Every now and then an artist's body of work will resonate with me as being amazing, incredible, and just right not because the paintings or sculptures show technical skill or I'm moved by the subject matter, but because the artist seems to have found the medium that they were meant to work in. The artist is able to show off the best of that medium in the work. Eric Fischl, though he isn't solely a watercolorist, has created watercolor art for well over 20 years and his work has so many of the characteristics that I revere in the medium.
|Untitled by Eric Fischl, watercolor painting, 2010.|
For one, Fischl knows how to build layers of wash to create forms that look like they were effortlessly painted. In any given watercolor painting of the figure, he somehow paints skin, the curves of limbs and muscles, and the lights and shadows that appear on the body with an economy of layers. There's no sign that he goes in again and again when he works and I find that surety astounding. The results are works that feel really lively and gestural but pristine and not too messed with.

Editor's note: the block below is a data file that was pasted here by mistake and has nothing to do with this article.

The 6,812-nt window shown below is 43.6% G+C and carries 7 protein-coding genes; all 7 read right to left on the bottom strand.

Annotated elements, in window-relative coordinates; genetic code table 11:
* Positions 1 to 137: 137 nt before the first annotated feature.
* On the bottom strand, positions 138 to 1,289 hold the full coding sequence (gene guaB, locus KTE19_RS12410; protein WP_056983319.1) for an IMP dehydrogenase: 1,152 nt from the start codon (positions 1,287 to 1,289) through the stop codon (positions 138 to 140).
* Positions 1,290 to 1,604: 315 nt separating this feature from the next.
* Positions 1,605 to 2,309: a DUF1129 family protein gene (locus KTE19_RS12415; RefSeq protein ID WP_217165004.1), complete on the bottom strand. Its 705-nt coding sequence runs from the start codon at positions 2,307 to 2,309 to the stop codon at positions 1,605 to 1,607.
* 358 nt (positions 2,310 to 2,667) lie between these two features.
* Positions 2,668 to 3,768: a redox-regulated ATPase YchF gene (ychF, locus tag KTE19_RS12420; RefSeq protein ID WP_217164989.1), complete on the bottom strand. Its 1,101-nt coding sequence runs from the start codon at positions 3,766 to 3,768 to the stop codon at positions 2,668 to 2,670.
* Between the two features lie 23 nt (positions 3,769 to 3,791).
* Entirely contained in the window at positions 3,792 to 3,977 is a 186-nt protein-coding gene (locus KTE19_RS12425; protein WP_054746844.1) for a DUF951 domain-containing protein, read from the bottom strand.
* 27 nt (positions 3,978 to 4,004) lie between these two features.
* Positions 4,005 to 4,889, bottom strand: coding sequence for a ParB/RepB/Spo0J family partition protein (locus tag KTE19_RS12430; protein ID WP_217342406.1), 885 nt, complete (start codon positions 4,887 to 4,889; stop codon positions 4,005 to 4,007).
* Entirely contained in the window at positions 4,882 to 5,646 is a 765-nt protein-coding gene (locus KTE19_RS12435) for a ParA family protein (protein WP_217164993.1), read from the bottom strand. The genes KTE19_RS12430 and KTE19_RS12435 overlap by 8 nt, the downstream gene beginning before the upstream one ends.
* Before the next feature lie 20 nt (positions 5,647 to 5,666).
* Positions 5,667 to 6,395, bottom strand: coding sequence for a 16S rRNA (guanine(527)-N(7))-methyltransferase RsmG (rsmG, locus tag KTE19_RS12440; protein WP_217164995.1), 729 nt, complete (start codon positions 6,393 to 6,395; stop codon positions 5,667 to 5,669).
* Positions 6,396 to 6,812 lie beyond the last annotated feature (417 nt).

What I mean by "not too messed" with is that Fischl seems to show a lot of restraint when it comes to trying to control the medium. He doesn't have a stranglehold on his brush. Instead, he lets the paint take shape the way it wants, and he lets watery strokes bleed out into interesting curves or dabs thin out to demarcate the sole of a figure's foot or a finger tip.
|Untitled by Eric Fischl, watercolor painting.|
He also understands that with watercolor, the pigment can be both the surface and the foundation of the figure. How the paint dries and solidifies does double duty in his works because it describes the physical appearance of a figure but it also gives substance to the figure as well. Seeing that capability in watercolor is incredibly inspiring to a wannabe watercolorist like me.
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